Comparison of the cap regions of hMGL with bMGL shows intriguing similarities despite a sequence identity of only 13% for that region (Fig. 7A, C). The 62-residue cap of hMGL has been described as U-shaped structure and comprises of three helices connected by loop regions [28]. The 45-amino acid cap of bMGL, however, harbours a short helical turn and a short two-stranded antiparallel β-sheet connected by linkers. Despite these differences, both proteins exhibit a similar overall shape and arrangement in the cap region in the open conformation [27,28]. Starting from β-strand 5 of bMGL, a loop and a short helical region traverse on top of the α/β hydrolase core. For the following three residues (Gly135 to Glu137) no electron density was observed (see Figs. 1A, A,7A).7A). However, comparison of hMGL and bMGL shows that these missing residues in the cap region of bMGL would fit in a similar position as the first cap helix of hMGL (Fig. 7C). The rest of the bMGL cap extends as a ~ 30 Å long loop completely crossing the α/β hydrolase core back and forth before re-joining the α-helix 4 of the core domain. Interestingly, amino acids at the N-terminal (residues Tyr141-Asp143) and C-terminal ends (Lys161-Pro163) of this long loop form a short antiparallel β-sheet, thus bringing these parts in very close spatial proximity. The corresponding cap region of hMGL (Val170-Lys206) forms a loop of almost identical overall shape, which also crosses the α/β hydrolase core twice. In human MGL, two α helices (Asp180-Leu184 and Lys188-Ser196) are formed within this large loop and can thus accommodate the ‘additional residues’ of its amino acid sequence compared to that of bMGL. To date, the only 3D structures of MGLs known are from human and Bacillus sp. H257. Interestingly, the bMGL structure presented here reveals that both lipases share the same cap architecture in the open conformation. MGL structures from various other organisms will need to be determined in order to discern whether this cap arrangement is a typical feature of MGLs and whether it has been conserved throughout evolution.

For human MGL, it has been proposed that the first helix of the cap region (α4) helps the protein attach itself to the membrane of neuronal cells [28]. Thereby, access to the substrate 2-AG is enabled, which is derived from the degradation of membrane phospholipids [28]. In bMGL, this region corresponds to a loop region, including the unobserved residues of the cap. Interestingly, electron density for α4 is also not observed in one of the monomers of the crystallographic dimer of hMGL complexed with the inhibitor SAR629 [27]. This suggests that this region is also flexible in human MGL. The proposed membrane-binding helix of hMGL is amphipathic, whereas the corresponding stretch in bMGL is composed of mainly small and polar residues. It could be that the predominantly observed membrane and lipid-droplet associated localisation of hMGL is influenced by this helix, whereas the hydrophilic character of bMGL is inferred by the lack of this corresponding amphipathic helix. These characteristics suggest that the restraints on the evolution of the cap region in MGLs are exerted largely by the overall cap architecture and by their respective physiological role.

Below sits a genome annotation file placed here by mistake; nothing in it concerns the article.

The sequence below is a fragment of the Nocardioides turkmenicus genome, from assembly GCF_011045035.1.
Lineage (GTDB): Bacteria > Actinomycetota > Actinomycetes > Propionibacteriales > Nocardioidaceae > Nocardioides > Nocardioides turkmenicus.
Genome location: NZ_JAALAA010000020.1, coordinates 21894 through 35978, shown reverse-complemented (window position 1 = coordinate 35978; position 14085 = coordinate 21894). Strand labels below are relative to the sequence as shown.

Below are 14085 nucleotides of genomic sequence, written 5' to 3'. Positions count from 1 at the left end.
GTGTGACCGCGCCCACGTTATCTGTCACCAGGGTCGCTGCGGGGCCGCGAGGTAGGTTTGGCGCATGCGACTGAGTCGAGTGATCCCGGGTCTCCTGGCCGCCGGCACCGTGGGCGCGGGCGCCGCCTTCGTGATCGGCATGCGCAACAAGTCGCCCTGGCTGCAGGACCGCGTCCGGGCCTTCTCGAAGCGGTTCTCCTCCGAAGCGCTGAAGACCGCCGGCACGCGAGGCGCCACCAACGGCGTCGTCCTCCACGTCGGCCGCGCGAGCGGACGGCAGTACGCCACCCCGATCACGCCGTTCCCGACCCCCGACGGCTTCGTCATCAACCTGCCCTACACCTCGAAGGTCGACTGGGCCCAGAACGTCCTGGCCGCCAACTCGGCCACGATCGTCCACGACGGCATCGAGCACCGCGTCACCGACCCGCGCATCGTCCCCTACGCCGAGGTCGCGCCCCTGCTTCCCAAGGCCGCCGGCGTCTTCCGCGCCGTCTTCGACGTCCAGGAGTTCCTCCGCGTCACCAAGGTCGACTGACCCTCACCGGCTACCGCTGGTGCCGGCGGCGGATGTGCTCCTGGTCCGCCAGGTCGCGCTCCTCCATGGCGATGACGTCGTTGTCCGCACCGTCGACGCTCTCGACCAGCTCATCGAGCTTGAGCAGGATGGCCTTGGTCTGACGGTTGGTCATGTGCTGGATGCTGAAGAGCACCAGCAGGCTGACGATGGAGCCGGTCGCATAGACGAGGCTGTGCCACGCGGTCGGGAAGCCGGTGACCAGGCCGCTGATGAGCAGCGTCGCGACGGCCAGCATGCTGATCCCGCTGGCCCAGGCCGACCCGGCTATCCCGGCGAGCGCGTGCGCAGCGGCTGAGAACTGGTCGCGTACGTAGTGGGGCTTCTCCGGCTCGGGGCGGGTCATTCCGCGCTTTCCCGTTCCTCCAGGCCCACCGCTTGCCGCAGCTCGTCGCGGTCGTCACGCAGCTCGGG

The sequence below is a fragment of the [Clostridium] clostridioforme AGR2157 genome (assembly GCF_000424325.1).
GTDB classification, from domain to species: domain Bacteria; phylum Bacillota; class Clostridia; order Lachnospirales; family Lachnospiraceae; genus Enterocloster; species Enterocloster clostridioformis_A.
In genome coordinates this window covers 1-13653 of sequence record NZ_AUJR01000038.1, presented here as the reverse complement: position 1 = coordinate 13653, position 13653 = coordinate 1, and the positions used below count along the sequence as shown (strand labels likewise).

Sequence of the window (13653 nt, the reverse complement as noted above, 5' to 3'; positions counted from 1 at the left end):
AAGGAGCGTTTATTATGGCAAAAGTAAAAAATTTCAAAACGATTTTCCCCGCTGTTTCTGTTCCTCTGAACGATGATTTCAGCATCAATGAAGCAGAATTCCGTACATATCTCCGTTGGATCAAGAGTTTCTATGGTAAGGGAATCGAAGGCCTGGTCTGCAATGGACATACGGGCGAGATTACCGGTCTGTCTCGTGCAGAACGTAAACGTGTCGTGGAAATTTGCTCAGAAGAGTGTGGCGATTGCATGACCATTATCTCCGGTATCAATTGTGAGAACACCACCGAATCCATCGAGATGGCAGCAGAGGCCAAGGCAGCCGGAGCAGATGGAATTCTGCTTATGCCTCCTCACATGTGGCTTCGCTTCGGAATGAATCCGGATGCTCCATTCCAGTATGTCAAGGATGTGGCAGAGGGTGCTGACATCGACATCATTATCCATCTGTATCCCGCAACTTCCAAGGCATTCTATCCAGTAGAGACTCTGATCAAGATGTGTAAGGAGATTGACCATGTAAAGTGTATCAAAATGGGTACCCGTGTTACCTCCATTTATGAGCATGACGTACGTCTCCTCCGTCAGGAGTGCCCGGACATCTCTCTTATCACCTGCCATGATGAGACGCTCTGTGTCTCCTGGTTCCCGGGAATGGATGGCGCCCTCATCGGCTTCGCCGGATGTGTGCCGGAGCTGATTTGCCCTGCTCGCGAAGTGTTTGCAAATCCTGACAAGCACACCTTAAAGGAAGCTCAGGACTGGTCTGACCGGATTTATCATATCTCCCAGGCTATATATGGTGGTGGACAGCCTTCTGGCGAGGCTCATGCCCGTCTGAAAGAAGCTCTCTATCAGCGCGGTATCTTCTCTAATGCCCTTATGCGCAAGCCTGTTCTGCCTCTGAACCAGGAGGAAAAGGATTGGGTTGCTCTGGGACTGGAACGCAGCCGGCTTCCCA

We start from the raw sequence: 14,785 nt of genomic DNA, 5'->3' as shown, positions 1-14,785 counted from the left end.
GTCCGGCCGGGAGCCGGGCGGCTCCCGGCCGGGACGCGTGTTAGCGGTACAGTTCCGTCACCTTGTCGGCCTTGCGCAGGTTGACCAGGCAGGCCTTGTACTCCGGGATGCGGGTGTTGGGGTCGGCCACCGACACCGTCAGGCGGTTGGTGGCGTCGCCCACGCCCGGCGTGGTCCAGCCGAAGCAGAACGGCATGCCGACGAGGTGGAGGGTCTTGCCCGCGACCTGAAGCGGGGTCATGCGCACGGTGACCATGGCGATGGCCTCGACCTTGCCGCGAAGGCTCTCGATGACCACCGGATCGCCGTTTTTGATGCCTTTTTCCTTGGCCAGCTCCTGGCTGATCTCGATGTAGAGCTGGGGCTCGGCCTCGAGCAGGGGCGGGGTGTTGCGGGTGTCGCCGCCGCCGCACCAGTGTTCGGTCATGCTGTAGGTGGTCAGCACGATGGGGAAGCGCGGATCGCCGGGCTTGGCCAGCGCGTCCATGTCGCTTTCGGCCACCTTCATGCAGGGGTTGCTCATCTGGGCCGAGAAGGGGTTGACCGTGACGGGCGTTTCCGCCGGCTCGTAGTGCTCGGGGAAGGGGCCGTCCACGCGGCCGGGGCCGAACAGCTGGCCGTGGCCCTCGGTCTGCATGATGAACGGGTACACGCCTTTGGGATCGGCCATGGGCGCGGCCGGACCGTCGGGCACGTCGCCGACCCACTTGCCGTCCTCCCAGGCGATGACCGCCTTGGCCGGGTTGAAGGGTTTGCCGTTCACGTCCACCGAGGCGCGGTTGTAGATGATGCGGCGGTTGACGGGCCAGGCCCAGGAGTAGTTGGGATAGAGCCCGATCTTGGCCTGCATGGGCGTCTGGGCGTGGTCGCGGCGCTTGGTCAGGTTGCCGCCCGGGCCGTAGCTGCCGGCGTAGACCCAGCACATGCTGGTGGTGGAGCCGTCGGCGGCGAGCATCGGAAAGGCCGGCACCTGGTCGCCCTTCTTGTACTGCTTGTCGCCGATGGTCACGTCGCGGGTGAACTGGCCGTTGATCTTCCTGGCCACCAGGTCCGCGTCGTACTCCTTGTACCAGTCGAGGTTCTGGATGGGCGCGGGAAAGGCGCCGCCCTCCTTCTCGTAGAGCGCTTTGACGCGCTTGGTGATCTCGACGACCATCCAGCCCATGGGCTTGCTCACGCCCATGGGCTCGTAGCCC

Recently, the 3D structure of hMGL in complex with a novel inhibitor termed ‘Compound 1’ ((2-cyclohexyl-1,3-benzoxazol-6-yl){3-[4-(pyrimidin-2-yl)piperazin-1-yl]azetidin-1-yl}methanone) was solved (PDB ID: 3PE6) [29]. This structure shows a rearrangement of the cap region resulting in a closed conformation of the enzyme (Fig. 5D), with the inhibitor spanning the entire substrate-binding pocket [29]. Helix α4 is shown to undergo an 8 Å movement through an ‘inward coiling’ action and substantially occlude the entrance to the active site. The proposed glycerol exit hole is also closed in this conformation [29]. It is unknown at this stage whether the inhibitor compound 1 triggered the conformational rearrangement of the cap, especially since hMGL in complex with the inhibitor SAR629 shows an open conformation [27]. No correlation between the closing of the cap and the observed open or closed states of the proposed glycerol exit hole could be observed in our molecular dynamics calculations of bMGL: In one of the simulations, the glycerol exit hole stayed open, whereas in other cases, the exit hole closed independent of the open or closed state of the main entrance of the binding pocket (Fig. S7). Due to the fact that the transition between two stable conformations in free solution is a very rare event, no statistical evaluation of the equilibrium constant between the open and the closed state can be conducted in this study. However, the observation of two independent closing events within a total of 500 ns of simulation clearly demonstrates that stable open and closed conformations of bMGL can exist and that the transition between these two states might be possible under physiological conditions even in the absence of inhibitors.